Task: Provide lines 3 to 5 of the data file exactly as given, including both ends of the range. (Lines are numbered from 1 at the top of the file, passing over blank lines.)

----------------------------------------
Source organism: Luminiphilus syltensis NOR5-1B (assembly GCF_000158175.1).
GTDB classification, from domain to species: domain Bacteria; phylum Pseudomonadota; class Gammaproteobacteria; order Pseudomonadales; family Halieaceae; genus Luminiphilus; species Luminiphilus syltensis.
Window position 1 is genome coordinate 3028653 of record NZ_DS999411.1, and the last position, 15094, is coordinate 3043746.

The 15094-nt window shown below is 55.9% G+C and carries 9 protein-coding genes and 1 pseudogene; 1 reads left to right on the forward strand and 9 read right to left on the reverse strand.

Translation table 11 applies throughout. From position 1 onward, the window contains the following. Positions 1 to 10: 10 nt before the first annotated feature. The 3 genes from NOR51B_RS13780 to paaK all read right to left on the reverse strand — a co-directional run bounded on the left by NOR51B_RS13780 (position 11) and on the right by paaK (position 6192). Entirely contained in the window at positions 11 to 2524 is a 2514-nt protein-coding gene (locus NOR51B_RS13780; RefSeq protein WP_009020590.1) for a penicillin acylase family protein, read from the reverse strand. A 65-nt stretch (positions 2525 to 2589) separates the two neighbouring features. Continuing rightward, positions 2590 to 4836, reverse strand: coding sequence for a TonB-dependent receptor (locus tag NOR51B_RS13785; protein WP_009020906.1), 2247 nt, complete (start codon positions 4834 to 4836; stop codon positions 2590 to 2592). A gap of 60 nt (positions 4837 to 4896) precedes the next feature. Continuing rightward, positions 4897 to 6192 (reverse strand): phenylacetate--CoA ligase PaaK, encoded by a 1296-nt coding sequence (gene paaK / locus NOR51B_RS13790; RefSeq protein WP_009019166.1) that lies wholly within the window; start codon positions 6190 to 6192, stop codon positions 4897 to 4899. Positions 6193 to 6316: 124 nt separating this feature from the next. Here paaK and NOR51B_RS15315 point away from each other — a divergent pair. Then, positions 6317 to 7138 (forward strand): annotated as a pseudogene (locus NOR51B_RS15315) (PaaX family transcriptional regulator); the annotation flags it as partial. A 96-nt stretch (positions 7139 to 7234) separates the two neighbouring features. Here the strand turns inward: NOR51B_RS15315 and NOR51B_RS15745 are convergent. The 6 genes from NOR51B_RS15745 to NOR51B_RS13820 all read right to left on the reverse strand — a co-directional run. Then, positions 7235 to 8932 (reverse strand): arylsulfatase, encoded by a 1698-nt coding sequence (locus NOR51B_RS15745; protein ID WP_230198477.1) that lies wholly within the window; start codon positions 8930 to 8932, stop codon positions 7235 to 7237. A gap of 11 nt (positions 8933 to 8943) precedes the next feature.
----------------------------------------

Window position 1 is genome coordinate 3028653 of record NZ_DS999411.1, and the last position, 15094, is coordinate 3043746.

The 15094-nt window shown below is 55.9% G+C and carries 9 protein-coding genes and 1 pseudogene; 1 reads left to right on the forward strand and 9 read right to left on the reverse strand.

Translation table 11 applies throughout. From position 1 onward, the window contains the following. Positions 1 to 10: 10 nt before the first annotated feature. The 3 genes from NOR51B_RS13780 to paaK all read right to left on the reverse strand — a co-directional run bounded on the left by NOR51B_RS13780 (position 11) and on the right by paaK (position 6192). Entirely contained in the window at positions 11 to 2524 is a 2514-nt protein-coding gene (locus NOR51B_RS13780; RefSeq protein WP_009020590.1) for a penicillin acylase family protein, read from the reverse strand. A 65-nt stretch (positions 2525 to 2589) separates the two neighbouring features. Continuing rightward, positions 2590 to 4836, reverse strand: coding sequence for a TonB-dependent receptor (locus tag NOR51B_RS13785; protein WP_009020906.1), 2247 nt, complete (start codon positions 4834 to 4836; stop codon positions 2590 to 2592). A gap of 60 nt (positions 4837 to 4896) precedes the next feature. Continuing rightward, positions 4897 to 6192 (reverse strand): phenylacetate--CoA ligase PaaK, encoded by a 1296-nt coding sequence (gene paaK / locus NOR51B_RS13790; RefSeq protein WP_009019166.1) that lies wholly within the window; start codon positions 6190 to 6192, stop codon positions 4897 to 4899. Positions 6193 to 6316: 124 nt separating this feature from the next. Here paaK and NOR51B_RS15315 point away from each other — a divergent pair. Then, positions 6317 to 7138 (forward strand): annotated as a pseudogene (locus NOR51B_RS15315) (PaaX family transcriptional regulator); the annotation flags it as partial. A 96-nt stretch (positions 7139 to 7234) separates the two neighbouring features. Here the strand turns inward: NOR51B_RS15315 and NOR51B_RS15745 are convergent. The 6 genes from NOR51B_RS15745 to NOR51B_RS13820 all read right to left on the reverse strand — a co-directional run. Then, positions 7235 to 8932 (reverse strand): arylsulfatase, encoded by a 1698-nt coding sequence (locus NOR51B_RS15745; protein ID WP_230198477.1) that lies wholly within the window; start codon positions 8930 to 8932, stop codon positions 7235 to 7237. A gap of 11 nt (positions 8933 to 8943) precedes the next feature.